A. The fact that it's a RODC is not the crucial factor. It's more that because it's a RODC, it's probably not considered a secure machine because it's sitting out in a branch office somewhere relatively exposed to physical attack.
So why should we not log on as a domain administrator? Even if the RODC is caching passwords, the domain administrator accounts are expressly denied from being cached so there's no danger. Wrong. Your administrator credentials should be used only on secure terminals (servers or workstations). Someone who has control of a box can run a keylogger to capture plain text passwords, or someone could hijack the session with local control, or someone could have configured a policy to run at logon as the logging on user and then run something bad. There are many risks so only protected workstations should ever see administrator credentials. The best practice is to not log on to a RODC as a full domain admin or RDP into it. Instead, use WinRS/WinRM to run commands on a RODC or Microsoft Management Console (MMC) in remote mode. Otherwise, you could be giving away credentials if the box is compromised. This should not apply to just RODC boxes but to any potentially unsecure box.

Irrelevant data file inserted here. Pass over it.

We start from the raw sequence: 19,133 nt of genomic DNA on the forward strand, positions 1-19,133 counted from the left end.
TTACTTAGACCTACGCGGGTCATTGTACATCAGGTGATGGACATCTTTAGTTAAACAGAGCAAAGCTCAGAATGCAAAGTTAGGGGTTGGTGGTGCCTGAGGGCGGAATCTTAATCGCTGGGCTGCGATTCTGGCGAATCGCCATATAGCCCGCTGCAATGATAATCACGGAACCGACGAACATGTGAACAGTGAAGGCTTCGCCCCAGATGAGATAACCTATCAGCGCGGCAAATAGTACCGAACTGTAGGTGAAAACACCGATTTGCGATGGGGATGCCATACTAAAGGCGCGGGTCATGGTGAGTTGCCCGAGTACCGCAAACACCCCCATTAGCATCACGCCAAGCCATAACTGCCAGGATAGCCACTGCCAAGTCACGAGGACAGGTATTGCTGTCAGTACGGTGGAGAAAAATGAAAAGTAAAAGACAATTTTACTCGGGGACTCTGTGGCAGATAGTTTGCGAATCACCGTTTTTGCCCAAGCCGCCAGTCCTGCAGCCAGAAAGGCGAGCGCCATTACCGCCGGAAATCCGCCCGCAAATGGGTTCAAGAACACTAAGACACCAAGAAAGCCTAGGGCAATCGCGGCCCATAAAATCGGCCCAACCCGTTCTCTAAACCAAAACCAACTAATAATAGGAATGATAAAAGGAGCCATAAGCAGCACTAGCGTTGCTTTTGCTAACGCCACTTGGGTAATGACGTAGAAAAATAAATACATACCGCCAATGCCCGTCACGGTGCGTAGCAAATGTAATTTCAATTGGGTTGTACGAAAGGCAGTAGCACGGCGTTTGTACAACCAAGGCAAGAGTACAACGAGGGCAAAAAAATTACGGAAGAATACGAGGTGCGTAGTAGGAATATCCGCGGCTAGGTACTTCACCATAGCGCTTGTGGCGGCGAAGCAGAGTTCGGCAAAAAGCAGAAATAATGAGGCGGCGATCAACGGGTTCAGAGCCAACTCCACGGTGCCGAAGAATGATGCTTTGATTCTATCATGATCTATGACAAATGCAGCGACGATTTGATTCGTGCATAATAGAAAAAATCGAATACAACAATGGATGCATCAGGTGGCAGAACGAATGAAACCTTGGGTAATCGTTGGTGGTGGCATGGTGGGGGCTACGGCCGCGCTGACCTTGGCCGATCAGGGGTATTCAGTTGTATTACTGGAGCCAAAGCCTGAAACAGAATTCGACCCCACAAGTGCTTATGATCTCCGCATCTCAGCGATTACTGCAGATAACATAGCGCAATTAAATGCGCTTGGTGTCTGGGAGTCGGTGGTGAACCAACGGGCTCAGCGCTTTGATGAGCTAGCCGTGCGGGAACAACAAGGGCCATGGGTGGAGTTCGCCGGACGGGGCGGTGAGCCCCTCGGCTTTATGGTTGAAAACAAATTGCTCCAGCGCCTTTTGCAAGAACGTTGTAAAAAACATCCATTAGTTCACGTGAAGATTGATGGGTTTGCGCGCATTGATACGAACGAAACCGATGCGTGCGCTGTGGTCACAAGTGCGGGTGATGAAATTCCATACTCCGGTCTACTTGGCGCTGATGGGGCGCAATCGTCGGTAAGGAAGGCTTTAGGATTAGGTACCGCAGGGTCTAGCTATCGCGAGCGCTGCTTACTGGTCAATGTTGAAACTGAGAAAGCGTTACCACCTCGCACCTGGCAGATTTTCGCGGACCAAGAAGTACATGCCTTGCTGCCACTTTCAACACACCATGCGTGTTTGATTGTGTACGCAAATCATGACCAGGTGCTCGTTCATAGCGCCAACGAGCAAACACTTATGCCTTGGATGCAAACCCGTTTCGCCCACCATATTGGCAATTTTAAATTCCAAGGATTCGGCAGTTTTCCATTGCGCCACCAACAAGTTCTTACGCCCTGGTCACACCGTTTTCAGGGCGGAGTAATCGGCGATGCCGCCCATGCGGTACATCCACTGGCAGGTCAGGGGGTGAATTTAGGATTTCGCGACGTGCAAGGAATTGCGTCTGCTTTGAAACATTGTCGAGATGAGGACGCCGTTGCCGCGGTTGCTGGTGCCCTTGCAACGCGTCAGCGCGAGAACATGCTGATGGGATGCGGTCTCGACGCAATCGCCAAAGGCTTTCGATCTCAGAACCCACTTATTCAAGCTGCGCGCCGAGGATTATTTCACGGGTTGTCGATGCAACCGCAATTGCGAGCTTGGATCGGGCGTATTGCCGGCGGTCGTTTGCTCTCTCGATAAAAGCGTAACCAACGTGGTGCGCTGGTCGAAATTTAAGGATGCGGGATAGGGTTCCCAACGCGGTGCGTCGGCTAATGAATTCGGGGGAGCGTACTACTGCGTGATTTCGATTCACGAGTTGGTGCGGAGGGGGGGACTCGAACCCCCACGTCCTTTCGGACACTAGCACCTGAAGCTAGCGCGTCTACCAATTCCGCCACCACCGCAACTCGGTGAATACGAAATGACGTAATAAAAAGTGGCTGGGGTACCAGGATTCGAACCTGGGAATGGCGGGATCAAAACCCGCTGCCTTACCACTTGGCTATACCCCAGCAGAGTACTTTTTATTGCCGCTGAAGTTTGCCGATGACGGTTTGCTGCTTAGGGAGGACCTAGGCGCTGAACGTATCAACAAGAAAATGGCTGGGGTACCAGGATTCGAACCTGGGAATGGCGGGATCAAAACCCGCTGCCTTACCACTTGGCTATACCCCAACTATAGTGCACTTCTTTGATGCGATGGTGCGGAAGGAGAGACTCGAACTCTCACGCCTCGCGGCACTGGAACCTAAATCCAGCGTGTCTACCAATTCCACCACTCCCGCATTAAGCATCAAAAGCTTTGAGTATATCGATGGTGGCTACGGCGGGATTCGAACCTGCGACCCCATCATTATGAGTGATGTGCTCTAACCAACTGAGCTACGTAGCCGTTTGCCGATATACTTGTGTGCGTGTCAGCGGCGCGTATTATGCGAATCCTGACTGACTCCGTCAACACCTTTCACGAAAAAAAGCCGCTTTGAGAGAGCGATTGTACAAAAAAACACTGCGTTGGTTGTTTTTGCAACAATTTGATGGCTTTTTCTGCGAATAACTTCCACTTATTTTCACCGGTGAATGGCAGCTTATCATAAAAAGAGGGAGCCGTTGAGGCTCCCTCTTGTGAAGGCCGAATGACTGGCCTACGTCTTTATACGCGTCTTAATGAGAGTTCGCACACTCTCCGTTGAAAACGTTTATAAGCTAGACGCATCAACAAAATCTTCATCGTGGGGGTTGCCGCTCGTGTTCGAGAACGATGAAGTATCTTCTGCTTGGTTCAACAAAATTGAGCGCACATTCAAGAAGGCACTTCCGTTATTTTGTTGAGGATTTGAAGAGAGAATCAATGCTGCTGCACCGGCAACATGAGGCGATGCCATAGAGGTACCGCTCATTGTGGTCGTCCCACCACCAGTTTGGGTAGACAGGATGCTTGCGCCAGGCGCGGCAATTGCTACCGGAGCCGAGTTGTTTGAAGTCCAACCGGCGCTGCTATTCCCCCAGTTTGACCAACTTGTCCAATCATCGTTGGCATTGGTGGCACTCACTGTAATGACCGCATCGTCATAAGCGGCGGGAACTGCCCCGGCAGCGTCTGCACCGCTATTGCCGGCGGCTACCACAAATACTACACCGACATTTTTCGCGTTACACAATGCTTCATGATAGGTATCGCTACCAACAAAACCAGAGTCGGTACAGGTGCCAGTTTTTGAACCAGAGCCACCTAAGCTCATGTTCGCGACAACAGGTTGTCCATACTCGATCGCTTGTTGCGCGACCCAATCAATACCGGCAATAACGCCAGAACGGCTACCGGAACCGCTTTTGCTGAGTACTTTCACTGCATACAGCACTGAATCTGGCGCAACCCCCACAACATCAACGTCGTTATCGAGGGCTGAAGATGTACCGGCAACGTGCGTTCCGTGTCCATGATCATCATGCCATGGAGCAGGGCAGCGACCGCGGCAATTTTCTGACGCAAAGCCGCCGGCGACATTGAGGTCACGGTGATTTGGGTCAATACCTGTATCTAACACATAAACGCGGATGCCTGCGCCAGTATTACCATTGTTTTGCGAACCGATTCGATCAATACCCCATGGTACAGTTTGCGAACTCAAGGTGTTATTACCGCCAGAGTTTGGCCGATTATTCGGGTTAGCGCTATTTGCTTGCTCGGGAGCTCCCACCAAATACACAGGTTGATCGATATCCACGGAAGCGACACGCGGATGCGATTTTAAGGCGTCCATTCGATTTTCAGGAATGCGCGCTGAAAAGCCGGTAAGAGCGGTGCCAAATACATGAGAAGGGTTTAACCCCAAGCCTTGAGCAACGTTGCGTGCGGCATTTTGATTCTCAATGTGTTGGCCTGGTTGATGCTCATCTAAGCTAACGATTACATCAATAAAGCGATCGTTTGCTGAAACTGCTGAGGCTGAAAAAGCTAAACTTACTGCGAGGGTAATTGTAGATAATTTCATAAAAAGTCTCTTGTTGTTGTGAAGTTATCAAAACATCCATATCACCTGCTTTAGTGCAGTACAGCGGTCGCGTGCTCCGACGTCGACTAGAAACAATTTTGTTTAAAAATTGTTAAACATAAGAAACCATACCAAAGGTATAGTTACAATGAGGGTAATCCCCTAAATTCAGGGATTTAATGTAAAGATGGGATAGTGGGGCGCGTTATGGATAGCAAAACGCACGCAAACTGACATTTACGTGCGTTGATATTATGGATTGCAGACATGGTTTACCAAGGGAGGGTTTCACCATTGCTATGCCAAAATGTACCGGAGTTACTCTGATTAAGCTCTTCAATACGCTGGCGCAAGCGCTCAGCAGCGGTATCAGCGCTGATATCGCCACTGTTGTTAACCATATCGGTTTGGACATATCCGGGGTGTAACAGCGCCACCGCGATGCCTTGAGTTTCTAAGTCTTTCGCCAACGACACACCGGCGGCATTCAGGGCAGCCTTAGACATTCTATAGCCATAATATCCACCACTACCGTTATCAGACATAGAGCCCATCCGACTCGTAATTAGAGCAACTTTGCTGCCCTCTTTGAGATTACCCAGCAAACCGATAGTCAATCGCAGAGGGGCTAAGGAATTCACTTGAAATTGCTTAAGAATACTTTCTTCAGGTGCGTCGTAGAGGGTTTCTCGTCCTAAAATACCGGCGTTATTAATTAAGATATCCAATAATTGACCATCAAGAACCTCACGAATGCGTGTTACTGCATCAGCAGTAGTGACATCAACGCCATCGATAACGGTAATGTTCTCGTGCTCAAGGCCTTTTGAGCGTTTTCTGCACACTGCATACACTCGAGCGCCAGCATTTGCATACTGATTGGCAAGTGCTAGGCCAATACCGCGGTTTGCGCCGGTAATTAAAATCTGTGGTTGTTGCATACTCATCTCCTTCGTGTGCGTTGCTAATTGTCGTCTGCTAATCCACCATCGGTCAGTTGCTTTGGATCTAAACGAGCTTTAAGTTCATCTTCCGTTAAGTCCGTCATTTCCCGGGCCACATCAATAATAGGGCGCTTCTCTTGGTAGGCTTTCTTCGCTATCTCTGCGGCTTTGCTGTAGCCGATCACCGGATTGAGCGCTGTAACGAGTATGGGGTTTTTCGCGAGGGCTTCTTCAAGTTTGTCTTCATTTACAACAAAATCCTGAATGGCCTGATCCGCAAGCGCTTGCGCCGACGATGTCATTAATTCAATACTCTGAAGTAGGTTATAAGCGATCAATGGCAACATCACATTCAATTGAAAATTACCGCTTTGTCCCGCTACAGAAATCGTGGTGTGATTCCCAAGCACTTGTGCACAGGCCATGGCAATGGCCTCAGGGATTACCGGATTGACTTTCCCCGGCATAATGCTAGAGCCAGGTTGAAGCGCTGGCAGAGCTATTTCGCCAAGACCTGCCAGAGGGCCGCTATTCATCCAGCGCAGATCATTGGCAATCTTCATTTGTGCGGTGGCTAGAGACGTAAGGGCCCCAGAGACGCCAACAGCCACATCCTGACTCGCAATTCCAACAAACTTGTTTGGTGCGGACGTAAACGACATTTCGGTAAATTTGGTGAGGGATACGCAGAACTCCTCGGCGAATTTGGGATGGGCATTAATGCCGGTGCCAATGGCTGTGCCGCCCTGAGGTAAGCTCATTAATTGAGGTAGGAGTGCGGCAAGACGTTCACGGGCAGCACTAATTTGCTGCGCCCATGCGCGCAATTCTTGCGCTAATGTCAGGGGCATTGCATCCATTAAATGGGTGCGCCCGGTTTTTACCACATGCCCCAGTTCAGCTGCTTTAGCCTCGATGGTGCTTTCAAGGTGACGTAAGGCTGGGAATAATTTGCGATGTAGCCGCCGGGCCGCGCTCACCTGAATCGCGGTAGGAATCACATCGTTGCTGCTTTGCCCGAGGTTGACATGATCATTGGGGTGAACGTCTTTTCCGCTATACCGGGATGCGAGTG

You need to judge how practical this is for your environment as obviously it's far easier to just RDP into a box than run remote commands and MMC snap-ins.